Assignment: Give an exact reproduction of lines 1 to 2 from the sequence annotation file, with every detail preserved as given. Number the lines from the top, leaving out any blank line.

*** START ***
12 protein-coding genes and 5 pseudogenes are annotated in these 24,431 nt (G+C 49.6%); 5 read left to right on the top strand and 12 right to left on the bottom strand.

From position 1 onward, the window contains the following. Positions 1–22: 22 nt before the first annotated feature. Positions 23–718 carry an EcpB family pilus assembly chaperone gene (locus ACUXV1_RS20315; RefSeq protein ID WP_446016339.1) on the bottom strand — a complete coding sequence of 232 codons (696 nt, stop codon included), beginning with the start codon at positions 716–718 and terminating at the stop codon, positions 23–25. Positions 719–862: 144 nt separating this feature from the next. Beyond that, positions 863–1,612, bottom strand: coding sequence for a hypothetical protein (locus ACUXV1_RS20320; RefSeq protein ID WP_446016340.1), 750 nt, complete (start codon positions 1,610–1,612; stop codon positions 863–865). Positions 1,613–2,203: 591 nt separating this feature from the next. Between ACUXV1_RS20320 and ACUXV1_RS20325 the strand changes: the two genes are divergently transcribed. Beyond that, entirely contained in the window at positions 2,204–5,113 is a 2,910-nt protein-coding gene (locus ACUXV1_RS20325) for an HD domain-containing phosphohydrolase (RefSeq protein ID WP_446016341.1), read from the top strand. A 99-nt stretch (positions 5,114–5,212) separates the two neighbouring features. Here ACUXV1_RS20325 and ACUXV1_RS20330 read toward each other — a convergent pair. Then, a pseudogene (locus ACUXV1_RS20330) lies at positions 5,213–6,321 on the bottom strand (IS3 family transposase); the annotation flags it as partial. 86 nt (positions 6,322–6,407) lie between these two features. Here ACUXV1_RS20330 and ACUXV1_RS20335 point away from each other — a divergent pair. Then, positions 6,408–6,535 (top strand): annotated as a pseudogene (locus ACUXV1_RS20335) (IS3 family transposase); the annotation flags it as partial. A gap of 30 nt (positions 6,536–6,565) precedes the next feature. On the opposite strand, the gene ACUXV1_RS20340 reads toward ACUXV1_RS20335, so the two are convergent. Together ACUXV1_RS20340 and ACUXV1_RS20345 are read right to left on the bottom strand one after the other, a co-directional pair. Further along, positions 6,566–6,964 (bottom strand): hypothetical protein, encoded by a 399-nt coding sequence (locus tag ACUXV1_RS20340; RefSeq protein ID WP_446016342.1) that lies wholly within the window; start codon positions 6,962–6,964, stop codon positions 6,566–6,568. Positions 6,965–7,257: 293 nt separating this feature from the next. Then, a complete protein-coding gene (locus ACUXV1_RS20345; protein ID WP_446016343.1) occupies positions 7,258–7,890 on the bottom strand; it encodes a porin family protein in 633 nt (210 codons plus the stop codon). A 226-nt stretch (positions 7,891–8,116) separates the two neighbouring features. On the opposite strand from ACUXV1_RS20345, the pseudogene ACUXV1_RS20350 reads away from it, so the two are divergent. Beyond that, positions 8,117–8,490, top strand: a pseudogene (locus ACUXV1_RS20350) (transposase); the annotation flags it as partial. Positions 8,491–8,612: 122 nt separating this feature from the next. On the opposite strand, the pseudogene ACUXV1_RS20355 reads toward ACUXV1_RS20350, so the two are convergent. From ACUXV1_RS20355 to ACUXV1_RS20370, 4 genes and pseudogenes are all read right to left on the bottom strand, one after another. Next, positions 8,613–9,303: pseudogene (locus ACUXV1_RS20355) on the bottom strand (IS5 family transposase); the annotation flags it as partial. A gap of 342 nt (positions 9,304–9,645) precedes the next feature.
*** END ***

12 protein-coding genes and 5 pseudogenes are annotated in these 24,431 nt (G+C 49.6%); 5 read left to right on the top strand and 12 right to left on the bottom strand.

From position 1 onward, the window contains the following. Positions 1–22: 22 nt before the first annotated feature. Positions 23–718 carry an EcpB family pilus assembly chaperone gene (locus ACUXV1_RS20315; RefSeq protein ID WP_446016339.1) on the bottom strand — a complete coding sequence of 232 codons (696 nt, stop codon included), beginning with the start codon at positions 716–718 and terminating at the stop codon, positions 23–25. Positions 719–862: 144 nt separating this feature from the next. Beyond that, positions 863–1,612, bottom strand: coding sequence for a hypothetical protein (locus ACUXV1_RS20320; RefSeq protein ID WP_446016340.1), 750 nt, complete (start codon positions 1,610–1,612; stop codon positions 863–865). Positions 1,613–2,203: 591 nt separating this feature from the next. Between ACUXV1_RS20320 and ACUXV1_RS20325 the strand changes: the two genes are divergently transcribed. Beyond that, entirely contained in the window at positions 2,204–5,113 is a 2,910-nt protein-coding gene (locus ACUXV1_RS20325) for an HD domain-containing phosphohydrolase (RefSeq protein ID WP_446016341.1), read from the top strand. A 99-nt stretch (positions 5,114–5,212) separates the two neighbouring features. Here ACUXV1_RS20325 and ACUXV1_RS20330 read toward each other — a convergent pair. Then, a pseudogene (locus ACUXV1_RS20330) lies at positions 5,213–6,321 on the bottom strand (IS3 family transposase); the annotation flags it as partial. 86 nt (positions 6,322–6,407) lie between these two features. Here ACUXV1_RS20330 and ACUXV1_RS20335 point away from each other — a divergent pair. Then, positions 6,408–6,535 (top strand): annotated as a pseudogene (locus ACUXV1_RS20335) (IS3 family transposase); the annotation flags it as partial. A gap of 30 nt (positions 6,536–6,565) precedes the next feature. On the opposite strand, the gene ACUXV1_RS20340 reads toward ACUXV1_RS20335, so the two are convergent. Together ACUXV1_RS20340 and ACUXV1_RS20345 are read right to left on the bottom strand one after the other, a co-directional pair. Further along, positions 6,566–6,964 (bottom strand): hypothetical protein, encoded by a 399-nt coding sequence (locus tag ACUXV1_RS20340; RefSeq protein ID WP_446016342.1) that lies wholly within the window; start codon positions 6,962–6,964, stop codon positions 6,566–6,568. Positions 6,965–7,257: 293 nt separating this feature from the next. Then, a complete protein-coding gene (locus ACUXV1_RS20345; protein ID WP_446016343.1) occupies positions 7,258–7,890 on the bottom strand; it encodes a porin family protein in 633 nt (210 codons plus the stop codon). A 226-nt stretch (positions 7,891–8,116) separates the two neighbouring features. On the opposite strand from ACUXV1_RS20345, the pseudogene ACUXV1_RS20350 reads away from it, so the two are divergent. Beyond that, positions 8,117–8,490, top strand: a pseudogene (locus ACUXV1_RS20350) (transposase); the annotation flags it as partial. Positions 8,491–8,612: 122 nt separating this feature from the next. On the opposite strand, the pseudogene ACUXV1_RS20355 reads toward ACUXV1_RS20350, so the two are convergent. From ACUXV1_RS20355 to ACUXV1_RS20370, 4 genes and pseudogenes are all read right to left on the bottom strand, one after another. Next, positions 8,613–9,303: pseudogene (locus ACUXV1_RS20355) on the bottom strand (IS5 family transposase); the annotation flags it as partial. A gap of 342 nt (positions 9,304–9,645) precedes the next feature.